Why leaders should keep a work diary

Many leaders operate on the belief they know everything there is to know about their role, company, industry, etc. But in many cases the opposite is true.
Whether leaders acknowledge their own weaknesses or not, everyone else sees them. Instead of trying to deny any exist; it is more beneficial for leaders to take responsibility for what they don’t know. In other words, leaders need to become self-aware.

There are many definitions of self-awareness but generally speaking it is how conscious you are of what you excel at, while at the same time acknowledging the fact you still need to grow. In some cases, self-awareness is often incorporated with emotional intelligence, the self-perceived ability to identify, assess, and control the emotions of oneself, of others, and of groups.

One great way to develop self-awareness is to simply keep a diary. Keep in mind diaries are not just reserved for teenage girls expressing feelings about their latest crushes. Many great leaders and innovative thinkers were avid diary writers such as World War II General George Patton, John Adams, and Andy Warhol.

A diary provides a place for people to vent frustrations, work through emotions, and grants the ability to look into the past and remember certain things that may have been forgotten. Diaries can provide an avenue for one to gain perspective, which makes sense why it could help leaders become self-aware.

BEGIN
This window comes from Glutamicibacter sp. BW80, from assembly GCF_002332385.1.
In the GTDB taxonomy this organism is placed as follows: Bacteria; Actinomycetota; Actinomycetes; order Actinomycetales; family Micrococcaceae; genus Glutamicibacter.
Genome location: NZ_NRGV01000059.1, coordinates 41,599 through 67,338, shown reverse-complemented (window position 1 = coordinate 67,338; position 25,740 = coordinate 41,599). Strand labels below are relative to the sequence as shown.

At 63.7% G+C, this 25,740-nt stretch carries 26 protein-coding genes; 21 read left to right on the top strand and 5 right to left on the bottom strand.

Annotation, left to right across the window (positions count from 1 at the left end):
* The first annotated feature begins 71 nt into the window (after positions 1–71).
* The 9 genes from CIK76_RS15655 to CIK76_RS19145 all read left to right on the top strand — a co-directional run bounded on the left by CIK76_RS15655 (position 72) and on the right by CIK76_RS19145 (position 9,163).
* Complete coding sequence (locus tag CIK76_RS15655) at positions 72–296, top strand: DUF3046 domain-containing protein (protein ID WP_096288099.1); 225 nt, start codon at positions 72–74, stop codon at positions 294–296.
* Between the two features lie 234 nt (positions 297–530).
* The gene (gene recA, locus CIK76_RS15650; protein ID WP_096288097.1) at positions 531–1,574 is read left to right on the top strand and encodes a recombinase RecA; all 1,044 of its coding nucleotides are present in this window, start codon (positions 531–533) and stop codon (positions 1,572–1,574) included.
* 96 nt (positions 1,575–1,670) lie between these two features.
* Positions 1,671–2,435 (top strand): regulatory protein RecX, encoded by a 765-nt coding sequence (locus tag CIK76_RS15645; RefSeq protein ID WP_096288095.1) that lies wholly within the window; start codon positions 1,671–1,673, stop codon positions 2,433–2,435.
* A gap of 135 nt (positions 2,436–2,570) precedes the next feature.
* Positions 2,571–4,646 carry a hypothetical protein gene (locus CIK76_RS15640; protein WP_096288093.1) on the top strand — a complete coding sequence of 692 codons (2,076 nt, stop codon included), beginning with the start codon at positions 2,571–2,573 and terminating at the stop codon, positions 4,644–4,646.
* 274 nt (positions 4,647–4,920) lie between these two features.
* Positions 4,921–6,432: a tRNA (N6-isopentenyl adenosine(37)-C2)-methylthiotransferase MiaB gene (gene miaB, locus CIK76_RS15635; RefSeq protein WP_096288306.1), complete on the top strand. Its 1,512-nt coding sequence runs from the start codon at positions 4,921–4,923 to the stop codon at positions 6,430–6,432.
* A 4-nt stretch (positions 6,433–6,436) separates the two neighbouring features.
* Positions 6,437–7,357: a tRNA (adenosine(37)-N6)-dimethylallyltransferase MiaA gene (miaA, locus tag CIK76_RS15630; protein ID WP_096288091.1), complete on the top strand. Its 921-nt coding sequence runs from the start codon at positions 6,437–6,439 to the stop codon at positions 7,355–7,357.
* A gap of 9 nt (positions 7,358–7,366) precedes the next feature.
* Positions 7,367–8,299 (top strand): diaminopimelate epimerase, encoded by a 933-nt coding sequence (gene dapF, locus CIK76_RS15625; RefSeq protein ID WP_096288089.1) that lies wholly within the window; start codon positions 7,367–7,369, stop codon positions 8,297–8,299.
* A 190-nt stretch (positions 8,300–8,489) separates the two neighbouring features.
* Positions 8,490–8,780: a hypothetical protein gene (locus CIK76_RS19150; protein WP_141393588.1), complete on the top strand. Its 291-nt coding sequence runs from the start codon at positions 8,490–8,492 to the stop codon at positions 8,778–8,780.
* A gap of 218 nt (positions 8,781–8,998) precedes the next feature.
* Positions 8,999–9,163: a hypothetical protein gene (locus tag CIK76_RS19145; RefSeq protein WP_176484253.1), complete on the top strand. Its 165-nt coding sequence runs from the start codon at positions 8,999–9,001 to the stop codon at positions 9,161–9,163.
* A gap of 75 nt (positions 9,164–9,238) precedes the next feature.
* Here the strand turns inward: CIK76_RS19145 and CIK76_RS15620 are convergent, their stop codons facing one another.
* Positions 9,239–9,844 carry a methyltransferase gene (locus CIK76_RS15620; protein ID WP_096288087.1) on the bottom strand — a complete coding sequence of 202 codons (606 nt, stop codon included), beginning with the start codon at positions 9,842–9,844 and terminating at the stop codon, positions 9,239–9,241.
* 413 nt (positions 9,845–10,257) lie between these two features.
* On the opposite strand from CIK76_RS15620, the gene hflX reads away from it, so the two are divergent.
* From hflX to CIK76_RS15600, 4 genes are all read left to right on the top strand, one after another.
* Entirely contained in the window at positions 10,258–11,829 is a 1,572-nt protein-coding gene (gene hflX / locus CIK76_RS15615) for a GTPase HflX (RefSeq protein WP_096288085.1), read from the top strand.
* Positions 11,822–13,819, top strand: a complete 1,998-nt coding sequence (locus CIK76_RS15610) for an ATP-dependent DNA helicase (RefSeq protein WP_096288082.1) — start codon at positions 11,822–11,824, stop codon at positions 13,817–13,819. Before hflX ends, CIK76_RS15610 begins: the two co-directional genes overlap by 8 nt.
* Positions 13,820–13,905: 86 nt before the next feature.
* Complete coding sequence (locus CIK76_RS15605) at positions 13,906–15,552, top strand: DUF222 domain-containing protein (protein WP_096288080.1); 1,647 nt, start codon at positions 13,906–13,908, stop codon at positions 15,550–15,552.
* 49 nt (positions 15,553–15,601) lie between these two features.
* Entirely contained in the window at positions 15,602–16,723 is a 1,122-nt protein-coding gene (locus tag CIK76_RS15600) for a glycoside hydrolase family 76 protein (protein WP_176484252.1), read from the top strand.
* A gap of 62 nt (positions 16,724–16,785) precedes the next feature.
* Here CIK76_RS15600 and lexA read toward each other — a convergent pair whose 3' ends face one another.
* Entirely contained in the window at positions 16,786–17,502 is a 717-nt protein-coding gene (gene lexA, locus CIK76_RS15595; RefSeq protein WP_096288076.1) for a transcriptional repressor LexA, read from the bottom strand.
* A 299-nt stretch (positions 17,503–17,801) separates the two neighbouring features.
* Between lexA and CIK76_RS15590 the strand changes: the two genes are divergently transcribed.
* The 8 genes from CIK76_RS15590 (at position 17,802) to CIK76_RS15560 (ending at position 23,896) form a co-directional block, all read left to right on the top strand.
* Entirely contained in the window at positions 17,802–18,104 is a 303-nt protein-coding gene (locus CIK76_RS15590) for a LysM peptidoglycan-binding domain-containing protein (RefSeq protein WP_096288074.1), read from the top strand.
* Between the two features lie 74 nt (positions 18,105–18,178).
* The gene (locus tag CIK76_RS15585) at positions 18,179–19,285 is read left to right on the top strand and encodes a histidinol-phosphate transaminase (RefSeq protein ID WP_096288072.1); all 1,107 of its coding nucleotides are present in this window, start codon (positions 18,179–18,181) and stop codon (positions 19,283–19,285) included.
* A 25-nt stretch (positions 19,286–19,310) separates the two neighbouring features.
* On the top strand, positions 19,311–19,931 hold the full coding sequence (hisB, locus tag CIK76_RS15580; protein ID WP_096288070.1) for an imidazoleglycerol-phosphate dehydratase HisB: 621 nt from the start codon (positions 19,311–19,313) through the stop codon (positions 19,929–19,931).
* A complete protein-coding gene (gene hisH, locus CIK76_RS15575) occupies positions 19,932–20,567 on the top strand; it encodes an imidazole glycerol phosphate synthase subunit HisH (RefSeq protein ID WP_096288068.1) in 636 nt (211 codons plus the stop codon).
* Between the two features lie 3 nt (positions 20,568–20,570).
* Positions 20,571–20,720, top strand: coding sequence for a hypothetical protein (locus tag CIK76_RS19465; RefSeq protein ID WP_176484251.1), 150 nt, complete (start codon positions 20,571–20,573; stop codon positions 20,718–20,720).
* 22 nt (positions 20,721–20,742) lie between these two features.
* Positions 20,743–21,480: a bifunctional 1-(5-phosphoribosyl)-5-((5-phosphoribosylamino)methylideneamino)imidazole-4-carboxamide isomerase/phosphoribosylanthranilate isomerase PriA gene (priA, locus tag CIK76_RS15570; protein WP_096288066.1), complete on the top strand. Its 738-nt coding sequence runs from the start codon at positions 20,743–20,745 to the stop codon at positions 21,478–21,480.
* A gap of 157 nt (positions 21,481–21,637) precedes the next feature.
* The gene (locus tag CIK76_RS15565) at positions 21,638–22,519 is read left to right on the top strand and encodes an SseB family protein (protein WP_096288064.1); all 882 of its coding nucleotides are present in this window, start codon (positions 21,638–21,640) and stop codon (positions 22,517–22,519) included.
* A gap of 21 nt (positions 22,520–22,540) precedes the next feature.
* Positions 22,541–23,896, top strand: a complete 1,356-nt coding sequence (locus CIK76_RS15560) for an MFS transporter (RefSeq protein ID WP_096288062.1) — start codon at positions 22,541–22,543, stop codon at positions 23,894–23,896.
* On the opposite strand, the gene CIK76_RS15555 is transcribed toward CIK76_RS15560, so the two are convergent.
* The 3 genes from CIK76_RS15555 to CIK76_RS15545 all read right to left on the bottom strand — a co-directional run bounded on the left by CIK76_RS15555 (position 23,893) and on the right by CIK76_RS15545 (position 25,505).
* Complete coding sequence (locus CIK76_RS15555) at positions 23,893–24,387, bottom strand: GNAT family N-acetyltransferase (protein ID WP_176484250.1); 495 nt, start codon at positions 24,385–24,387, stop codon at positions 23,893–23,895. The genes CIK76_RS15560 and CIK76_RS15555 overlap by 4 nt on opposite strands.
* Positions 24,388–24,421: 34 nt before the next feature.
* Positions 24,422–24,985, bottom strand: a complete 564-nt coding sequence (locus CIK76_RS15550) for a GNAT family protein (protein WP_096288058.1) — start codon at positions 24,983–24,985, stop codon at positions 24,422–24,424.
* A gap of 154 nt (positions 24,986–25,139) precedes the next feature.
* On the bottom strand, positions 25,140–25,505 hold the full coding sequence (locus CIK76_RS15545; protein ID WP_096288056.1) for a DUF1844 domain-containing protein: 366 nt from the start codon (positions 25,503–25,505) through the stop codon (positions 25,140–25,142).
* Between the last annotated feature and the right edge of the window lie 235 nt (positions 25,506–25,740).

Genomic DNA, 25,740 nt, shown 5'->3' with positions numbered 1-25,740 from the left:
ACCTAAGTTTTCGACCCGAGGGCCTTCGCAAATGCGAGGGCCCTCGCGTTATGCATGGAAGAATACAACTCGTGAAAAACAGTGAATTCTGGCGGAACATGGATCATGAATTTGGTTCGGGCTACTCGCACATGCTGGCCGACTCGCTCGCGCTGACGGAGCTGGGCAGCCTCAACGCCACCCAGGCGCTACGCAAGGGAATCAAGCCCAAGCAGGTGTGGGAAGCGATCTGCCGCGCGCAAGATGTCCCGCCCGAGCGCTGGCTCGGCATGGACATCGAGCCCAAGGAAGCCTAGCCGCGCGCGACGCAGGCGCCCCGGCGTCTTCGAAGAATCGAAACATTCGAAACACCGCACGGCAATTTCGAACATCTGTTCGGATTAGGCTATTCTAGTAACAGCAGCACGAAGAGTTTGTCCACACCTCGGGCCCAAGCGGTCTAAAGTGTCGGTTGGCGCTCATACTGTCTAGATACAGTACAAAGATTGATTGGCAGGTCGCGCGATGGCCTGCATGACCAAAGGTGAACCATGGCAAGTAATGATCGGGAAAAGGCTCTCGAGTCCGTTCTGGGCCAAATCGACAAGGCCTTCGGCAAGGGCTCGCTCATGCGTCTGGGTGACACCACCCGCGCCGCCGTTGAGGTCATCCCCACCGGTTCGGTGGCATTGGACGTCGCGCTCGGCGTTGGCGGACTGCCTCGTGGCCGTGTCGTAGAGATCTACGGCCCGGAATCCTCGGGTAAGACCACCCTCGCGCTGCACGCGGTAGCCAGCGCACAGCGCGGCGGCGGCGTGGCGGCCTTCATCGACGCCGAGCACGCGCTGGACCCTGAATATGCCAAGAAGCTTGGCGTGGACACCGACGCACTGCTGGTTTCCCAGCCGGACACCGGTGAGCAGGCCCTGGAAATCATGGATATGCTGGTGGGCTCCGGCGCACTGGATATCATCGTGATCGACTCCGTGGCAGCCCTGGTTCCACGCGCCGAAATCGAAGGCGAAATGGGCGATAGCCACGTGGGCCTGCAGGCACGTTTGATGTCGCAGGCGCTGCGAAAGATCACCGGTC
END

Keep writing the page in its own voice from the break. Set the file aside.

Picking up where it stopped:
I’m not saying that once you start keeping a diary you will automatically become self-aware and gain emotional intelligence, but it can aid your journey.

You can use the work diary to write about specific outcomes, shortcomings, and achievements. It can provide a snapshot of the best and worst moments of the workday, which can also help you plan for the future.

No matter your preference for composing the work diary, either on the computer or with a notebook and pen, make sure you keep it private. Whether you use the diary to reveal frustrations or just to maintain a log of your daily activities and meetings, it shouldn’t be shared with anyone else.

Okay, I do understand as a leader you’re under a lot of pressure and never seem to have enough time. However, maintaining a work diary does not have to be a long, in-depth process – just commit a small amount of time to compose your thoughts. Even 10 minutes a day of reflection can help slow you down and get reconnected.

What are you waiting for? Start writing.

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